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What New Parents Should Know About Those Newborn Quirks

just remember: it's all normal

Newborns are a beautiful miracle. But moms, no matter how much you prepare for their arrival after nine months, there are some things you can’t prepare for. So naturally, there are aspects about newborns that are going to take you by surprise. Newborns have quirks, if you will.

Most of the time, those quirks are totally normal—but maybe your favorite baby app or book didn’t cover them, or it’s been a while since you had a newborn and you just don’t remember.

So while you’re ready for the obvious, we thought we’d prepare you for those quirks too. We talked with Dr. Jessica Morse, a neonatal pediatrician at Parkland and professor at UT Southwestern who works closely with Children’s Health Level IV NICU, about those things that can bewilder new parents.

There Will Be Odd Fluids

Attention, parents of newborn girls: your little one may have a vaginal discharge. And that is totally normal. “It’s usually caused by internal hormones in baby,” Morse notes. “And that will actually go away over time as those hormones get out of the baby.”

But wait, there’s more.

“They can have a withdrawal bleed as well,” Morse adds. “[It] usually peaks [at] day five. For some girls, it’s just a little bit of a wipe, but I have seen a couple of babies where it’s been a little bit more, and you can actually see it in the diaper.”

Morse says not to freak out and that she tries to warn moms this will probably occur. “It’s very normal; and once that goes away, they shouldn’t get another bleed until puberty.”

Babies Will Have Abnormal Movements

Have you ever fallen asleep, and then jerked awake? This quirk is along those lines. Morse says babies tend to have a startle reflex, called the Moro reflex. “That’s very normal, but parents really ask about it or get concerned about it because it can be pretty jarring at first.”

Babies will also tend to make jerking movements in their sleep called sleep myoclonus. “Parents definitely get concerned about, ‘Oh, is my baby having a seizure?’ But it’s very normal.”

Morse recommends that if parents are concerned, they can do a little test to make sure it’s not a seizure. “If you can suppress [the jerking]—if they’re shaking their limb [and] you hold it and it goes away—then it’s usually not seizure related.”

If you’re still concerned, simply grab a video of the shaking with your smartphone. Morse says your pediatrician can take a look and explain what’s going on.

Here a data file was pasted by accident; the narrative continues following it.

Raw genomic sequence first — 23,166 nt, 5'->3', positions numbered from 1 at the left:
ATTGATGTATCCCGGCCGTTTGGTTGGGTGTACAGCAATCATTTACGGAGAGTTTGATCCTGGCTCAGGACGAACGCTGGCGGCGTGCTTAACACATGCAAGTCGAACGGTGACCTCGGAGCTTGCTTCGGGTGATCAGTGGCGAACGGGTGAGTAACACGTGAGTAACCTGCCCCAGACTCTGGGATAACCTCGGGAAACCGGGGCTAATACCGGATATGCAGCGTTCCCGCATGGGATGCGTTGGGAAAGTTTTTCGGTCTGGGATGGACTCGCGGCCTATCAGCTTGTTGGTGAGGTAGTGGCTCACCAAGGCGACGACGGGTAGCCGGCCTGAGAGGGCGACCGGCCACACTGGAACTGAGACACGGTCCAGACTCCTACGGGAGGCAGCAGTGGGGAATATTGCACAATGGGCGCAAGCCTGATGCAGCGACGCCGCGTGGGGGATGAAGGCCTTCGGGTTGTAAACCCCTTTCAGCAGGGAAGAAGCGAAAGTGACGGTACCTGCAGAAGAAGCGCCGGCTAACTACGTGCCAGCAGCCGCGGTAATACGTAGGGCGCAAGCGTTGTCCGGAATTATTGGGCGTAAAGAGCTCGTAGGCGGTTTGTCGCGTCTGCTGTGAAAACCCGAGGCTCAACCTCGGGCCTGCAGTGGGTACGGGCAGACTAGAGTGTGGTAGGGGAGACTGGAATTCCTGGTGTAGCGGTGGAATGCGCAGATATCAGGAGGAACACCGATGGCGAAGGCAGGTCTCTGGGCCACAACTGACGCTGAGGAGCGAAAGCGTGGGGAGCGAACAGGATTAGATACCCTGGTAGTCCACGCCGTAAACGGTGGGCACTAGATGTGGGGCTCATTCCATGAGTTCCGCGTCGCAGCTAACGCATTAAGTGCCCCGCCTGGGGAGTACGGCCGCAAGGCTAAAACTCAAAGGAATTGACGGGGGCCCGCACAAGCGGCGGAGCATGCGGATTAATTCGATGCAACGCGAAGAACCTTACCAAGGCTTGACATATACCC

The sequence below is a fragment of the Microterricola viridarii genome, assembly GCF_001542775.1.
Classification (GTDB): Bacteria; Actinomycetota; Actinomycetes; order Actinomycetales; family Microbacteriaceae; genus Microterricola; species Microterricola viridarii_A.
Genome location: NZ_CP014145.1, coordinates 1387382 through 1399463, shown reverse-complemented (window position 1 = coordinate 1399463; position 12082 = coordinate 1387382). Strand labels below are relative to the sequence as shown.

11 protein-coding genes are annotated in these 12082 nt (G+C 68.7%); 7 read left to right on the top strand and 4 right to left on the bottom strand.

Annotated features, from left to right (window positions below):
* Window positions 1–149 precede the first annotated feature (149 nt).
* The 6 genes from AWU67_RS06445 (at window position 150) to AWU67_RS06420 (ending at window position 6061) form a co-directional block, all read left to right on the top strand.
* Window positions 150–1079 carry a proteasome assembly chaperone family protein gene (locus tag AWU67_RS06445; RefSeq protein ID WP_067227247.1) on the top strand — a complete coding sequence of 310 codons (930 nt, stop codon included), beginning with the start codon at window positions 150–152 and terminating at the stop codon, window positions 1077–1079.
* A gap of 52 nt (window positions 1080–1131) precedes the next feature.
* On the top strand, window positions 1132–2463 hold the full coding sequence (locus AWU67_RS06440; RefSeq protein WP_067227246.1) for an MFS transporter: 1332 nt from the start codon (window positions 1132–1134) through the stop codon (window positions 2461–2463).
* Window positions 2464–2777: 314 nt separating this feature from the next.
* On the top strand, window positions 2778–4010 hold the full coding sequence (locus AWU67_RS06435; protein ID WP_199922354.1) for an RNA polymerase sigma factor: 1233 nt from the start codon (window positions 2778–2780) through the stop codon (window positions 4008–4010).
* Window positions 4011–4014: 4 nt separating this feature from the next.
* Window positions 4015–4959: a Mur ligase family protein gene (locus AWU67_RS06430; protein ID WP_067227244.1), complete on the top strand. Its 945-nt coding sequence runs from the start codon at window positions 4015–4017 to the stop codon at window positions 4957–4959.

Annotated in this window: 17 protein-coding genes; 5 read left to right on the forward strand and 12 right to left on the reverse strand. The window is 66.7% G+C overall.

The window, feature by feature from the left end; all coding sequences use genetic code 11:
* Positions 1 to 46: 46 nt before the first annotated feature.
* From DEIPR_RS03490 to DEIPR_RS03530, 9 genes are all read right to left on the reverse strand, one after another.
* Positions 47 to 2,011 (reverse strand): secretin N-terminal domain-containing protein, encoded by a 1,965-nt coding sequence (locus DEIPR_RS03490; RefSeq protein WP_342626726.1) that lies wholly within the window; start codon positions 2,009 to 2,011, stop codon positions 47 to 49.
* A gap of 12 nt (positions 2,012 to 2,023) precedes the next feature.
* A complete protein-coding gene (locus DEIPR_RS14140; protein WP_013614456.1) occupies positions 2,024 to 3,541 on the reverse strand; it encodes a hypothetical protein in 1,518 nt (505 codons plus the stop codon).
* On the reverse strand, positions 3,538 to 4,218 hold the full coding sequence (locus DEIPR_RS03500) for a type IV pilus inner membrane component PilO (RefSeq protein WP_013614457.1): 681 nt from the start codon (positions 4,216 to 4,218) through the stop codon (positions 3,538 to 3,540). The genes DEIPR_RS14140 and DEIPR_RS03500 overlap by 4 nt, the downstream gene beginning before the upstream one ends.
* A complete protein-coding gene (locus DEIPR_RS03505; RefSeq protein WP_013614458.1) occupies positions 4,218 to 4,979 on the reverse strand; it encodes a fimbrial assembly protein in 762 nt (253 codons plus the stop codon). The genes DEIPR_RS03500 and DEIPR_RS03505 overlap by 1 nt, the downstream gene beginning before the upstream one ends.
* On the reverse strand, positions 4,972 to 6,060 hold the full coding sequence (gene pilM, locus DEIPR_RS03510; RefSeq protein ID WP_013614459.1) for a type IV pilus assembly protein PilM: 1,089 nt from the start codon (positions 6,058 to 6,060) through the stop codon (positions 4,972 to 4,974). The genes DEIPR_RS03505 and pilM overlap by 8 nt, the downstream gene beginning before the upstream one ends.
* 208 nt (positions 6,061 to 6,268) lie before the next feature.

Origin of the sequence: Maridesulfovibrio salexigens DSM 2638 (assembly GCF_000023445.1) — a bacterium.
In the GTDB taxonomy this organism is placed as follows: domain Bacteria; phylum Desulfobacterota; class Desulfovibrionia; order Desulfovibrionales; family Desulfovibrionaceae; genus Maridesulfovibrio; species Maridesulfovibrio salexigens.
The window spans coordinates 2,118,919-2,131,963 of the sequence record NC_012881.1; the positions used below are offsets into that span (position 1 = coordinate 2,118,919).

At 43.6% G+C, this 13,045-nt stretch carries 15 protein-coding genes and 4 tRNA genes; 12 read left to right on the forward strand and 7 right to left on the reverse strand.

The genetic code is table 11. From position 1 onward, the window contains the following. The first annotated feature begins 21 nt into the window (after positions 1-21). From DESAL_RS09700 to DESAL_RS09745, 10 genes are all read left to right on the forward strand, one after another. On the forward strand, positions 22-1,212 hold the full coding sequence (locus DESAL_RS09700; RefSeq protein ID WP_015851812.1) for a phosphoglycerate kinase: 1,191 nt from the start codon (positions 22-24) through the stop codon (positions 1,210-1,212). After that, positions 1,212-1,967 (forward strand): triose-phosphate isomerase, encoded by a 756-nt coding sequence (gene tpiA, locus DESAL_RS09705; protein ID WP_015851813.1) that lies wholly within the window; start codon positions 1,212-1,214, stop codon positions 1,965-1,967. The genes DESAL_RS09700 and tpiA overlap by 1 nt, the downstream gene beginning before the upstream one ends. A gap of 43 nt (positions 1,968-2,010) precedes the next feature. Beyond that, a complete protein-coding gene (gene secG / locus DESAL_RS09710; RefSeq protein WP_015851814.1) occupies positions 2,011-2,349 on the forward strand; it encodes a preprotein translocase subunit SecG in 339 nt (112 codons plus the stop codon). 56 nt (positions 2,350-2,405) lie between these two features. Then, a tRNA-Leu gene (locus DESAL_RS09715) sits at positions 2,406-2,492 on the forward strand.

Bowel Habits Will Change

Morse says that what you see from a newborn in terms of bowel movements will change as they get a little bit older. “In the beginning, they have a lot more fluids and stools, and as they get older, their bowels can just slow down a little bit,” she notes. “A lot of times, [when] baby hasn’t had a stool in a day, or two or three or four days, [that] can actually be very normal—as long as baby’s tummy is soft and baby isn’t vomiting.” Essentially, Mom and Dad just need to wait it out.

Babies Don’t Have the Best Vision

Unlike hearing, babies don’t typically get a vision screening when they’re born. Usually, the doctors will just look at the eyes to make sure baby has what’s called the red reflex, and that the eye structure is normal. The reason doctors don’t tend to test vision right after birth is because babies don’t have great vision at that time.

“They can kind of see when you hold them in your arms, they can see your face, [but] that’s pretty much about as far as they can see clearly,” Morse says. But it will get better in time.

Morse notes that babies can’t accommodate. “Whenever you try to stick your finger in the way, kind of close to your nose, your eyes will focus on that finger,” she says. “Babies can’t do that. So sometimes one eyeball will go one way, and then the other will go the other way.” Again, very normal.

They Will Grow Out of It

Luckily, these quirks will not hang around for very long. For example, their vision will get better as the inability to accommodate should only last about two weeks. “[At] two weeks of life, they should be able to follow your finger to about midline,” Morse notes. “Then as they get older, they should able to deal all the way from right to left, look around, they should be able to accommodate more.”

But if there are any concerns, don’t hesitate to reach out to your pediatrician. Hopefully, they can just set your mind at ease, but if something is abnormal? “They can make referrals … based on what’s going on,” says Morse.

Remember: While there’s plenty of info about these tiny humans, they don’t come with detailed instruction, so it’s OK to not have all the answers. And as Morse tells her new mamas: “If [babies] did come with a manual, they wouldn’t have read it anyway.”

Image courtesy of iStock.